Republicans and the president are essentially in a standoff over 0.17 percent of the budget, but the main battle is over health care services for women.

Abortion has taken center stage in the fight over spending cuts. The abortion measure in the House Republicans’ extension bill, and one they say they won’t budge on, would reinstate a policy that prevented the District of Columbia from using locally generated taxes to provide financial help to poor women for abortions.

The House voted earlier this year to defund Planned Parenthood, but 41 Democrats in the Senate have already said they would not support that legislation. The White House has said the president would not agree to any ban on funds to Planned Parenthood.

“We’ve come to realize that the moving target has now focused a bulls eye on women in America,” Reid said. “We agreed on a number. But we are not — we are not — bending on women’s health.”

Planned Parenthood is already prohibited from using any federal funds for abortion-related services. Officials of the organization say more than 90 percent of what Planned Parenthood clinics do has nothing to do with abortion, but rather focuses on women’s health services such as pap smears and mammograms.

Abortion opponents say federal funding for other services means money freed up for the purposes of conducting abortions, which they regard as ending human life.

Republicans deny that Planned Parenthood is the main remaining sticking point, saying that spending is the key issue.

“There’s only one reason that we do not have an agreement as yet, and that issue is spending,” Boehner, R-Ohio, said today. “We’re close to a resolution on the policy issues, but I think the American people deserve to know, when will the White House, and when will Senate Democrats get serious about cutting spending?”

Republicans say they have offered to drop the restriction on Planned Parenthood, replacing it with a provision that would give family planning aid to the states in the form of block grants. The states would then decide which organizations would get the money. But that is not acceptable to Democrats.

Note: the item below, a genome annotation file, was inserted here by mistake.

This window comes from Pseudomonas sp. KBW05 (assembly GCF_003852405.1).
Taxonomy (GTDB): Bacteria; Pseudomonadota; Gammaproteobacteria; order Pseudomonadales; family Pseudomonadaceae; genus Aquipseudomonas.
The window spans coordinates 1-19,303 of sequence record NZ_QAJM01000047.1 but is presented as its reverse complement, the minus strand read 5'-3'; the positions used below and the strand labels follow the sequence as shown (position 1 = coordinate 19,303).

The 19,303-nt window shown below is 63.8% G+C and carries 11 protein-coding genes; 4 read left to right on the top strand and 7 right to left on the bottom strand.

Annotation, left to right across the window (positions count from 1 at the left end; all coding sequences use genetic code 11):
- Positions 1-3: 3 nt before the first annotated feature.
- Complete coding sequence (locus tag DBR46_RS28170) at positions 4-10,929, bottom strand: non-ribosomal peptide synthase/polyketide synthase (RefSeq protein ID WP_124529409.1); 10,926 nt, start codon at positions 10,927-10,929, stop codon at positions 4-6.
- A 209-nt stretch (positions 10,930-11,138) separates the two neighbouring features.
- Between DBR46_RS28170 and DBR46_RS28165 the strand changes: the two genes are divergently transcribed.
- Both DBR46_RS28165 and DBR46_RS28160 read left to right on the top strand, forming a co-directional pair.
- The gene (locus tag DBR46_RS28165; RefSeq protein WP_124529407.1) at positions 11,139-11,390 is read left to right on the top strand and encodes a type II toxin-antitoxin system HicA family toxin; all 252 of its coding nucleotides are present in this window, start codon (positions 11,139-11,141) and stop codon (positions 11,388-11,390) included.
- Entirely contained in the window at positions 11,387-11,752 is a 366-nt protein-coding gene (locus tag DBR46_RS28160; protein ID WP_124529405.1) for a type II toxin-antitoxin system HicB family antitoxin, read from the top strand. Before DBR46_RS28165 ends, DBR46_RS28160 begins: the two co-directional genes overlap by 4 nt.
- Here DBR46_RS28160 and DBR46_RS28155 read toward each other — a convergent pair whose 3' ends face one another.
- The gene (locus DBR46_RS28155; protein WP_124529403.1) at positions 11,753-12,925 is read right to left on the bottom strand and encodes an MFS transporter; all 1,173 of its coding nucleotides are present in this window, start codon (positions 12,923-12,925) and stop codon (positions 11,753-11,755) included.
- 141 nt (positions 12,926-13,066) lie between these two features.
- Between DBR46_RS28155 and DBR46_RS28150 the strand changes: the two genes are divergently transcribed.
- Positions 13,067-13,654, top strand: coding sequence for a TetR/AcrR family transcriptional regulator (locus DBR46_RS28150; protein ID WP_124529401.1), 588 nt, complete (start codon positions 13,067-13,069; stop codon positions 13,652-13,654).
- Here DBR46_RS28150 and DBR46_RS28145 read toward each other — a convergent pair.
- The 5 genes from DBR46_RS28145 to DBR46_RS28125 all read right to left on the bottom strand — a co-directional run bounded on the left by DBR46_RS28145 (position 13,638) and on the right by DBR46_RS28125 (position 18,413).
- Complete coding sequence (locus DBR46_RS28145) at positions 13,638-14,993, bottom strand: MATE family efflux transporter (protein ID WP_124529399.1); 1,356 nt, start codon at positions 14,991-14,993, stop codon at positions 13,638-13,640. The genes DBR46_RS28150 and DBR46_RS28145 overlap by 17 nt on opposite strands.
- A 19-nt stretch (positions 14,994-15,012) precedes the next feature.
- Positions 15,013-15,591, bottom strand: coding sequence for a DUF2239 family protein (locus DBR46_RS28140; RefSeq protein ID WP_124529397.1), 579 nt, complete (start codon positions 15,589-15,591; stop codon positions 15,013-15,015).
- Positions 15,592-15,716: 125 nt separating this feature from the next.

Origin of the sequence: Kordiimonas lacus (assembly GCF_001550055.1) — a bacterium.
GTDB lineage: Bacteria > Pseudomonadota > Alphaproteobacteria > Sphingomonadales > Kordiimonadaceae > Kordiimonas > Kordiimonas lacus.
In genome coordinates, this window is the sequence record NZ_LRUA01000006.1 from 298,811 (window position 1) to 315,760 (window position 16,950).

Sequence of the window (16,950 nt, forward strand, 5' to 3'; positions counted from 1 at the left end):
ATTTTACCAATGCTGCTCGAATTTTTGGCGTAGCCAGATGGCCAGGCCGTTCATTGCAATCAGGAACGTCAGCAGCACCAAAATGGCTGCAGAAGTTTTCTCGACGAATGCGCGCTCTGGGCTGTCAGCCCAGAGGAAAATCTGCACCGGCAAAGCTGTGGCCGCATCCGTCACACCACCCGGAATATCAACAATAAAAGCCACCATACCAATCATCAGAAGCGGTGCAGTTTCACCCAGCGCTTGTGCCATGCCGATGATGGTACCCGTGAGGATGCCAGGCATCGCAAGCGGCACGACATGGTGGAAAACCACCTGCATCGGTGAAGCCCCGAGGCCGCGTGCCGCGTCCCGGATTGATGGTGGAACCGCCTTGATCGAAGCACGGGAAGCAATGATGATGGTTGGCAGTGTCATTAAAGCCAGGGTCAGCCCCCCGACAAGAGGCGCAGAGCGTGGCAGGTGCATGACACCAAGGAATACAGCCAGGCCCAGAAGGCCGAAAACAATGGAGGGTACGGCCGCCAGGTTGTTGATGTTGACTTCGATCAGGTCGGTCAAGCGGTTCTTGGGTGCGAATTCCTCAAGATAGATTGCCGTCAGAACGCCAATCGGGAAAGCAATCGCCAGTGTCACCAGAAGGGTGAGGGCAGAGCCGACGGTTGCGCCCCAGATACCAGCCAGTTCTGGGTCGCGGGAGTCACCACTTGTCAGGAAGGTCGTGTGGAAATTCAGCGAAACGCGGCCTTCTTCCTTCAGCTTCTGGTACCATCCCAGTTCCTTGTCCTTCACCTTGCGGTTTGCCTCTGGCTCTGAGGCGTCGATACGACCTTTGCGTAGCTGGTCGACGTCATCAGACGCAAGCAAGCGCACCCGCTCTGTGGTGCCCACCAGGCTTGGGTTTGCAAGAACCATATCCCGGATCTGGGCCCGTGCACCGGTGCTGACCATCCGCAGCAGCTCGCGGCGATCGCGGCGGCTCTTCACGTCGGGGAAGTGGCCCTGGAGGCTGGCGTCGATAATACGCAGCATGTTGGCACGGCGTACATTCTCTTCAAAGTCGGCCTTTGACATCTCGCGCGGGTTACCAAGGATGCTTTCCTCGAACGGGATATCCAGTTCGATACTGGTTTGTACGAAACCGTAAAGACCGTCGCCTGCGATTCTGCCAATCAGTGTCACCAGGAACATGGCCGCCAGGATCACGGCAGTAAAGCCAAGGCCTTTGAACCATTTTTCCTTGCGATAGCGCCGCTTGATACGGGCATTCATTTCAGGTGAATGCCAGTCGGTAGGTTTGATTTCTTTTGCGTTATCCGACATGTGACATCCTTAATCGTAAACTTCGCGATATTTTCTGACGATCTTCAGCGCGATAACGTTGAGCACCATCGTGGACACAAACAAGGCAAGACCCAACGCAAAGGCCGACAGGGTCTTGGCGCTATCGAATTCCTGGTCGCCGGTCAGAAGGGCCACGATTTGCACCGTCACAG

The president cancelled his scheduled trip to Indiana today and will remain in Washington, D.C. to take part in the negotiations. It’s unclear whether the Obamas will take their long planned trip to Colonial Williamsburg this weekend. All national parks will close in the event of a government shutdown.

A shutdown would have wide ripple effects, including perhaps 800,000 federal worker furloughs, curtailment of public services such as mortgage, passport and loan processing, delayed tax refunds, interruption of military paychecks and disruption to a recovering economy.

The last time the government shutdown fully was in 1995, under President Clinton, for five days. A 21-day partial shutdown followed soon after.

Under federal laws, essential staff still have to report to work, but all nonessential staff will be furloughed without pay. Each agency is responsible for identifying its essential staff. Federal employees who are “necessary to protect life and property” and are needed to perform an “orderly shutdown of emergency operations” are considered “essential.” That includes most national intelligence staff, military personnel, air traffic controllers, law enforcement, emergency and disaster personnel, the Transportation Security Administration, Coast Guard and similar staff.

Furloughed staff are not allowed to work as unpaid volunteers to the government, enter their offices, use their work BlackBerries or computers, and access their work email.

  1. […] (money.cnn.com)10 things that could ruin your day if the government shuts down (news.blogs.cnn.com)Who is to blame? Government Shutdown Inevitable: Blame Game Increases as Clock Ticks (smacktalkradio.wordpress.com)Time’s about up: Shutdown looms without agreement (ajc.com)U.S. […]